States Consider Licensing Dental Therapists To Fill Cavities — And Care Gap
A shortage of dentists spurred Minnesota to license dental therapists, and several other states may follow suit, USA Today reports. Meanwhile, a health plan in rural South Dakota and Minnesota is hiring Native American healers as consultants.
USA Today: Dental Therapists Aim To Fill Dental-Care Gap
With a growing number of people on medical assistance or without insurance needing dental care and an insufficient number of dentists, "The need for dental therapists is huge," says (Megan) Meyer, among the first nine graduates of the University of Minnesota School of Dentistry's Dental Therapy program in 2011. The school's second graduating class of nine students received their degrees earlier this month. ... Although Minnesota is currently the only state to license dental therapists, a number of others, including California, Kansas, Maine and New Hampshire, are considering such midlevel providers (Healy, 1/2).
The Associated Press: Sanford To Hire 2 Native American Healers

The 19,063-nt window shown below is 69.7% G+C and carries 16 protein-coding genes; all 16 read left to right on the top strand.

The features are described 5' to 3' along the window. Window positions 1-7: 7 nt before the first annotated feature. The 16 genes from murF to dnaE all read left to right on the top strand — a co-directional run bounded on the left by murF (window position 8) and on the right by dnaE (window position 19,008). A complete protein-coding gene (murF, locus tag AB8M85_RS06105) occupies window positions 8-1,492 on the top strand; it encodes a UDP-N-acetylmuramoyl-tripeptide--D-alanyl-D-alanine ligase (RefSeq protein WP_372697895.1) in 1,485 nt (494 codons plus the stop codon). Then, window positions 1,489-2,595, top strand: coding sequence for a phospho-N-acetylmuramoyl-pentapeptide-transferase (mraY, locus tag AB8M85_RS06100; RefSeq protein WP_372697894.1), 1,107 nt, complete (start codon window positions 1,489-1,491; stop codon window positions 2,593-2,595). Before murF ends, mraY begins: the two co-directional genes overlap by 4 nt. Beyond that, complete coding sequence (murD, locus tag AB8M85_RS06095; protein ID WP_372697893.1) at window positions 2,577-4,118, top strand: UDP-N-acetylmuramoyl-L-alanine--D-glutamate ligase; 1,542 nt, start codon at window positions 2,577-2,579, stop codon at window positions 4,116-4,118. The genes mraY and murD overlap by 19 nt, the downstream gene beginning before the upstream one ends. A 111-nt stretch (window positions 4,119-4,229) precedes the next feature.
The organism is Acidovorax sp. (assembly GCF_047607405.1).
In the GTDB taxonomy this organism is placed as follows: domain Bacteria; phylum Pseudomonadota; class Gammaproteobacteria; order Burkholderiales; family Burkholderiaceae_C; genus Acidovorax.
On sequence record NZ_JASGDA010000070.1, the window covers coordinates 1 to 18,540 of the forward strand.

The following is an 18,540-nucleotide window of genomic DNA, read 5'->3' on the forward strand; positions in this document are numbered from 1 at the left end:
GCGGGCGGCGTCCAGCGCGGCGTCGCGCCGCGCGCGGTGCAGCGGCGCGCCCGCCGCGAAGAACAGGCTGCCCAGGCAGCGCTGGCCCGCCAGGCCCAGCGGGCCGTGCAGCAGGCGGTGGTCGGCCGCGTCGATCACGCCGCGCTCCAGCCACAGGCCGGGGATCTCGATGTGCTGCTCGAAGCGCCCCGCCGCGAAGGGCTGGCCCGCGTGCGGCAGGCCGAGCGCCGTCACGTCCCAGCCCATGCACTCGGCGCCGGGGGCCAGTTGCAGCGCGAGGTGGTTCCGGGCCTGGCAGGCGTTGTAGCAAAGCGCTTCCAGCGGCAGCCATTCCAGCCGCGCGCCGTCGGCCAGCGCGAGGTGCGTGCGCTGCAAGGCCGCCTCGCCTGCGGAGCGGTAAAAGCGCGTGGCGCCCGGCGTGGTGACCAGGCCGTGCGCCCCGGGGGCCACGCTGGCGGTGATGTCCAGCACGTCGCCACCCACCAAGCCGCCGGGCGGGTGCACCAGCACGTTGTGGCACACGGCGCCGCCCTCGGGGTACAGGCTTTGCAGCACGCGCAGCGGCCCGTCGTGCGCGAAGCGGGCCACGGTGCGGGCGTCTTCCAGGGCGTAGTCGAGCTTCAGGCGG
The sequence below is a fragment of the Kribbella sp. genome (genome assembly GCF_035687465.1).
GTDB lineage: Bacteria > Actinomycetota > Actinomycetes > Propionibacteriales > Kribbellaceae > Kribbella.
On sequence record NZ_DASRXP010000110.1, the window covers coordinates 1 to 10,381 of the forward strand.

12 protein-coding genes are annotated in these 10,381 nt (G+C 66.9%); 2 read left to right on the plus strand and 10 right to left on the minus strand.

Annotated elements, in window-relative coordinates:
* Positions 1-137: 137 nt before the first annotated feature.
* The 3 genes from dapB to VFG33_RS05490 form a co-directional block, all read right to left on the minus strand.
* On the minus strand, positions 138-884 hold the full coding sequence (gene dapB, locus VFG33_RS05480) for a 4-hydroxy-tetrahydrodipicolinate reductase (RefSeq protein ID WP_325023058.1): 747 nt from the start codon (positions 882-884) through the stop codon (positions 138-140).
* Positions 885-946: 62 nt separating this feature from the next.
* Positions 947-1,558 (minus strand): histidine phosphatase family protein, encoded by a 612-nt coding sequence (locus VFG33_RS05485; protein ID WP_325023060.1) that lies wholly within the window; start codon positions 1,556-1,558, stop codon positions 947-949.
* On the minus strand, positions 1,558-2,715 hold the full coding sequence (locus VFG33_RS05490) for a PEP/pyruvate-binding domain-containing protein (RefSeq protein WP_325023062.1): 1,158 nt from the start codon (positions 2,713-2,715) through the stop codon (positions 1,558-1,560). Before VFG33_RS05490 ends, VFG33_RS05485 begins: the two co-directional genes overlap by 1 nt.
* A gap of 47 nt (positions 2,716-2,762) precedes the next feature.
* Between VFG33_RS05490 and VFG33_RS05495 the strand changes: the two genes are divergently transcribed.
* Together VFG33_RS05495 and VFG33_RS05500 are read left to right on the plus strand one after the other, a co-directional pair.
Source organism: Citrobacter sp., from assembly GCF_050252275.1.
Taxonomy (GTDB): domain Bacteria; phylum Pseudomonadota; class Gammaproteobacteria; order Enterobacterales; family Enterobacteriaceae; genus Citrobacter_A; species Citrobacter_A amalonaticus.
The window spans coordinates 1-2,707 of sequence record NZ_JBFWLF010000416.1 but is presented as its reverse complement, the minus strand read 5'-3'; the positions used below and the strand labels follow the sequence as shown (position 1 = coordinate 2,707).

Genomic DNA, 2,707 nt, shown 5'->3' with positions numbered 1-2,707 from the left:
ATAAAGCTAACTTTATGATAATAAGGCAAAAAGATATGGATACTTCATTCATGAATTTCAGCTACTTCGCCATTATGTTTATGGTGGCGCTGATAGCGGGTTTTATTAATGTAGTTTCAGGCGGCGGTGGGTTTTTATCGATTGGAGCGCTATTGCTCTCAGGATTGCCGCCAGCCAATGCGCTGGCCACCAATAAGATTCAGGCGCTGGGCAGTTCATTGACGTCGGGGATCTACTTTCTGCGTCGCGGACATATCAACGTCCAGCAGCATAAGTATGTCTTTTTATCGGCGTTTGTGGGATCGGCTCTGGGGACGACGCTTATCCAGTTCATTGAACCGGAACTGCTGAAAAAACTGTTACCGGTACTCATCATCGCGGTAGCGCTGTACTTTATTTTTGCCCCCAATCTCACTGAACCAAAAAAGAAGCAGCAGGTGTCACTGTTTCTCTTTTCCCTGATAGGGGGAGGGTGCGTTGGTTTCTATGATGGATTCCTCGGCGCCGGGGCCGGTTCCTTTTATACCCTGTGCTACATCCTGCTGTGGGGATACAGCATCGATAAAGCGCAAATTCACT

The country's largest rural, nonprofit hospital system is hiring two traditional Native American healers to train medical staff in the Dakotas and Minnesota in an effort to better serve the American Indian patient population. Sanford Health is in the process of hiring a Lakota/Dakota and an Ojibwe to serve as consultants as part of a three-year $12 million Center for Medicare and Medicaid Services award, said Read Sulik, Sanford's senior vice president for Behavioral Health Services. "Being where we're located in South Dakota, North Dakota and Minnesota, we realized we serve perhaps the largest American Indian population in a health system outside of Indian Health Services of probably any other system in the country, given where we're located across the northern Plains," Sulik said, noting that Native Americans as a group have some of the biggest health disparities in the country (Eaton, 1/2).